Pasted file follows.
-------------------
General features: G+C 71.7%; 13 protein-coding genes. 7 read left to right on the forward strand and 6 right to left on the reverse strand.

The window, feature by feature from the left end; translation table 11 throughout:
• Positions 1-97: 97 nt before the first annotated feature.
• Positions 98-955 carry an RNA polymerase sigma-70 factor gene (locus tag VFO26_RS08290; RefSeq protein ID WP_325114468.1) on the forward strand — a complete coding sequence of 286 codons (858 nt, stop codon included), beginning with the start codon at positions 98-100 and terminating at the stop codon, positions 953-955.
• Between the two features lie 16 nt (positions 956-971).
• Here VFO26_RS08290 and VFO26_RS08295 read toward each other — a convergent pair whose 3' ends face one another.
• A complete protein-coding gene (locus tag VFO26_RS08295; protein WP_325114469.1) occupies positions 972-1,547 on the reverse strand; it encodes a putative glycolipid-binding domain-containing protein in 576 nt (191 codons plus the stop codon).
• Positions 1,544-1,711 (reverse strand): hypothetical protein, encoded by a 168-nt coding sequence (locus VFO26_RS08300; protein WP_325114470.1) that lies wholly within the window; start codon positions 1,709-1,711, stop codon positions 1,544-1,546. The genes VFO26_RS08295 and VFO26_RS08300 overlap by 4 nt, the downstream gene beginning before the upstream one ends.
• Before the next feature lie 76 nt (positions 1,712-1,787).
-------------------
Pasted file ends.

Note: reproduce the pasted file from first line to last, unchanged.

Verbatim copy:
General features: G+C 71.7%; 13 protein-coding genes. 7 read left to right on the forward strand and 6 right to left on the reverse strand.

The window, feature by feature from the left end; translation table 11 throughout:
• Positions 1-97: 97 nt before the first annotated feature.
• Positions 98-955 carry an RNA polymerase sigma-70 factor gene (locus tag VFO26_RS08290; RefSeq protein ID WP_325114468.1) on the forward strand — a complete coding sequence of 286 codons (858 nt, stop codon included), beginning with the start codon at positions 98-100 and terminating at the stop codon, positions 953-955.
• Between the two features lie 16 nt (positions 956-971).
• Here VFO26_RS08290 and VFO26_RS08295 read toward each other — a convergent pair whose 3' ends face one another.
• A complete protein-coding gene (locus tag VFO26_RS08295; protein WP_325114469.1) occupies positions 972-1,547 on the reverse strand; it encodes a putative glycolipid-binding domain-containing protein in 576 nt (191 codons plus the stop codon).
• Positions 1,544-1,711 (reverse strand): hypothetical protein, encoded by a 168-nt coding sequence (locus VFO26_RS08300; protein WP_325114470.1) that lies wholly within the window; start codon positions 1,709-1,711, stop codon positions 1,544-1,546. The genes VFO26_RS08295 and VFO26_RS08300 overlap by 4 nt, the downstream gene beginning before the upstream one ends.
• Before the next feature lie 76 nt (positions 1,712-1,787).